a large cage or a house or enclosure in which birds are kept.
Mr. Morris mentions as a unique fact that a kestrel (Falco tinnunculus) bred in an aviary.
The Variation of Animals and Plants Under Domestication, Volume II (of 2) Charles Darwin
I have seen them alive at Singapore in an aviary, and they are indeed gorgeous.
The Last Voyage Lady (Annie Allnutt) Brassey
The four ceiling hooks should screw into the joists, the aviary being suspended with chains.
Rustic Carpentry Paul N. Hasluck
But the use to which I was ambitious to put my—or our—conservatory was that of an aviary.
The House Eugene Field
I have had to lay a gravel-path from the aviary to the back premises in order to sustain the weight of the traffic.
Punch, or the London Charivari, Volume 159, December 29, 1920 Various
This remark brings us back to the aviary, and its general size.
Harper’s Young People, May 25, 1880 Various
But the aviary was well closed, and the innocent little refugees within were asleep with heads under wings.
The Sea Jules Michelet
In England this species has been made to breed in an aviary.
The Natural History of Cage Birds J. M. Bechstein
The nutmeg bird or spotted munia (Uroloncha punctulata) is second only to the amadavat as an aviary favourite.
Birds of the Plains Douglas Dewar
The aviary at Yorke-house was built by his lordship; it did cost 300li.
Brief Lives (Vol. 1 of 2) John Aubrey
noun (pl) aviaries
a large enclosure in which birds are kept
1570s, from Latin aviarium “place in which birds are kept,” neuter of aviarius “of birds,” from avis “bird,” from PIE *awi- “bird” (cf. Sanskrit vih, Avestan vish “bird,” Greek aietos “eagle”).
a large cage or a house or enclosure in which birds are kept. noun a person who keeps an aviary noun (pl) aviaries a large enclosure in which birds are kept n. 1570s, from Latin aviarium “place in which birds are kept,” neuter of aviarius “of birds,” from avis “bird,” from PIE *awi- “bird” (cf. […]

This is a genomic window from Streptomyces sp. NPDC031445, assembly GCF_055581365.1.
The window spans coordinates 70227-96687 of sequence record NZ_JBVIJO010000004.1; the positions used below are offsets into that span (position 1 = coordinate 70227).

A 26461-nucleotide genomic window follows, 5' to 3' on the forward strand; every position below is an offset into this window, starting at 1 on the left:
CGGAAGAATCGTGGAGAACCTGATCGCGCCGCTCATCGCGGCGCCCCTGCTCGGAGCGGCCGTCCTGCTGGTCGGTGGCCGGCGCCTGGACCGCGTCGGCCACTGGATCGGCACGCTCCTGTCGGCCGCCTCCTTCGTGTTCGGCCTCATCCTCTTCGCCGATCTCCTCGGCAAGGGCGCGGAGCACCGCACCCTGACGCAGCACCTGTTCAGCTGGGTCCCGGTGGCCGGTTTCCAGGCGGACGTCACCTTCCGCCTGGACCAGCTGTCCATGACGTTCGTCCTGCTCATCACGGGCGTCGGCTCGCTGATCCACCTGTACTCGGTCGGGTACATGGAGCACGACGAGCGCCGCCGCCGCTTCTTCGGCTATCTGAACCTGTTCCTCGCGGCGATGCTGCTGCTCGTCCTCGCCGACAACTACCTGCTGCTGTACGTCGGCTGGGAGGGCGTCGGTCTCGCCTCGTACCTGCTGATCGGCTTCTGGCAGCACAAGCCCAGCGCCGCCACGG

to fly or fly in an aircraft. Historical Examples But in the same sense there is an impulse to aviate, to run a typewriter or write stories for magazines. Human Nature and Conduct John Dewey “Now the next thing is for you to teach us all to aviate,” laughed the southerner. The Boy Scouts of […]
the design, development, production, operation, and use of aircraft, especially heavier-than-air aircraft. military aircraft. noun the art or science of flying aircraft the design, production, and maintenance of aircraft (US) military aircraft collectively n. 1866, from French aviation, noun of action from stem of Latin avis “bird” (see aviary). Coined 1863 by French aviation pioneer […]
the design, development, production, operation, and use of aircraft, especially heavier-than-air aircraft. military aircraft. Contemporary Examples Many of them seem to take greater interest in aviation than in the nuts-and-bolts of corporate operations. ‘Abercrombie’ Lawsuit: Why CEOs Love Their Jets Daniel Gross October 18, 2012 Still little known outside the world of aviation, within it […]